A remarkable warning has been issued to the government that addiction services are so underfunded, treatment provided may be “unethical”. The troubling story on the front page of the NZ Herald today relates to a law change requiring compulsory treatment for those most heavily addicted to drugs or alcohol. But the DHBs say without additional funding, addicts would get caught in a cycle of relapse. Health minister David Clark didn’t comment for the story, telling the Herald the matter was subject to a budget process.


The government has announced the compulsory recall of all alpha-type Takata airbags in cars, reports Stuff. To find out if your car is affected, go to recalls.govt.nz. And you should check, because if you have one of those airbags, it may kill you in a crash. The recall has taken quite a while to come to fruition, and Consumer Affairs minister Kris Faafoi was grilled by Heather du Plessis-Allen on Newstalk ZB to explain what was behind the delay.


The Christchurch City Council has been accused of muzzling the free speech of Templeton residents who don’t want a quarry on the outskirts of their town, reports The Press. Templeton, which is considering doing a ‘Texit’ and joining the Selwyn District over the quarry plans, is seemingly united against the quarry. A Council official was spotted noting down which houses had protest signs outside, and the the justification is worth quoting at length:

“The council confirmed it was investigating whether the signs – smaller ones a little bigger than a piece of A4 paper and larger ones measuring 80cm by 120cm – broke laws over their size. It said it did so after receiving complaints. Furious residents say it is “unfathomable” the council is scrutinising the size of placards while there is no law to stop a huge quarry being developed near their homes.”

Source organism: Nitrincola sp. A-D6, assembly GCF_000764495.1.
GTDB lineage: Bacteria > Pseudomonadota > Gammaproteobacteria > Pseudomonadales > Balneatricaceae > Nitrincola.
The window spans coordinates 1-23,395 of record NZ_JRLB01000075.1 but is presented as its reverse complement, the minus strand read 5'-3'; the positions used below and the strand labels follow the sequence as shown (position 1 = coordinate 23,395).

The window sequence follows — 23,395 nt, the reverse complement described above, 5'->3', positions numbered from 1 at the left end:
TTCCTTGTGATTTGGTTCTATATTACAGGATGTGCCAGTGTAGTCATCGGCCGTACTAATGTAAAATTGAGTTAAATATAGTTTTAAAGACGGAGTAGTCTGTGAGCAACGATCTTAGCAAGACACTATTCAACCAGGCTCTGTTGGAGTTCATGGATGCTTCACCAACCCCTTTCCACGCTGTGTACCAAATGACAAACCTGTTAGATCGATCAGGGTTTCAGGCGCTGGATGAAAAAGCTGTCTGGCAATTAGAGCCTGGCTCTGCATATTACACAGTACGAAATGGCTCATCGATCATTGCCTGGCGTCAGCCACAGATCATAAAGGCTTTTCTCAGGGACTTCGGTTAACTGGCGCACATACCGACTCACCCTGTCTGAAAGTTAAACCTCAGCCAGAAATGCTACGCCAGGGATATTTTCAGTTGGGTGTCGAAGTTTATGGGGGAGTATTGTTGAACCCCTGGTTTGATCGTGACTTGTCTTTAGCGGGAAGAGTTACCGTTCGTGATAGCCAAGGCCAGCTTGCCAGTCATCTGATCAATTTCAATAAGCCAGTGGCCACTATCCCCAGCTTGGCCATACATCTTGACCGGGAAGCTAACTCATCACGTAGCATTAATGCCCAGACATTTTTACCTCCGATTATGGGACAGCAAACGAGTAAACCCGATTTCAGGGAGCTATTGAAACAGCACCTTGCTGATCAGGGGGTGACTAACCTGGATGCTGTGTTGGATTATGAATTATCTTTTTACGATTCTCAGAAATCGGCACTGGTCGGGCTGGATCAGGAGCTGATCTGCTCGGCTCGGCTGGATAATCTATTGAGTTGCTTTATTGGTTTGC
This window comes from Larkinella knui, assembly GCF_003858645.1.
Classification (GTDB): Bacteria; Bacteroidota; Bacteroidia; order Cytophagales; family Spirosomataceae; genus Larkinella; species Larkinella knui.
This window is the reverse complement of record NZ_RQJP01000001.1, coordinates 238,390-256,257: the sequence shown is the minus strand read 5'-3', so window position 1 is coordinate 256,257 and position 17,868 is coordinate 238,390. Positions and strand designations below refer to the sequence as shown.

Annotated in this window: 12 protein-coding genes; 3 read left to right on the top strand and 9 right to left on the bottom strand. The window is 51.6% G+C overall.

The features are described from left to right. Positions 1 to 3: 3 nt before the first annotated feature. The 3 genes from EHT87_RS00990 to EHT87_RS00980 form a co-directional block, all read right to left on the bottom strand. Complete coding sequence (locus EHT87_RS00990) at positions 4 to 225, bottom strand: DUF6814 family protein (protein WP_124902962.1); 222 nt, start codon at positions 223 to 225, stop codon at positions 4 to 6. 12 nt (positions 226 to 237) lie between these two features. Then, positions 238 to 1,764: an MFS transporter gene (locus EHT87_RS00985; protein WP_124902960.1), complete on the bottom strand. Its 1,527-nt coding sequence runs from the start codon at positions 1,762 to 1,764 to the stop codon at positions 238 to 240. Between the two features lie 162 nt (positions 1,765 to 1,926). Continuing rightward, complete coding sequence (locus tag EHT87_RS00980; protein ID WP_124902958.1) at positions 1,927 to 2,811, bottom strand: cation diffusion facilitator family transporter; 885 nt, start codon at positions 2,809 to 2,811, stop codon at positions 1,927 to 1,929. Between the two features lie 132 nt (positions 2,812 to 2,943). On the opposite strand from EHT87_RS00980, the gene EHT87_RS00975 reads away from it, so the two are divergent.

High avocado prices are expected to drop next spring, with cyclical variation likely to deliver a big crop this year, reports the Bay of Plenty Times. Somewhat counter-intuitively, low prices per fruit in a high yield season are actually better for growers than high prices in a low yield season, because they make more money per hectare. Consumers will likely face competing demand from both Australia and China.


And finally, a correction: In yesterday’s Bulletin, I wrote that people in Nelson were being injured by opening Corona bottles with their eye-sockets. It has been pointed out to me that saying the injuries were caused by this method was an assumption, rather than a fact. So I hereby retract that statement, and apologise for any offence caused to both the good people of Nelson, and Corona drinkers.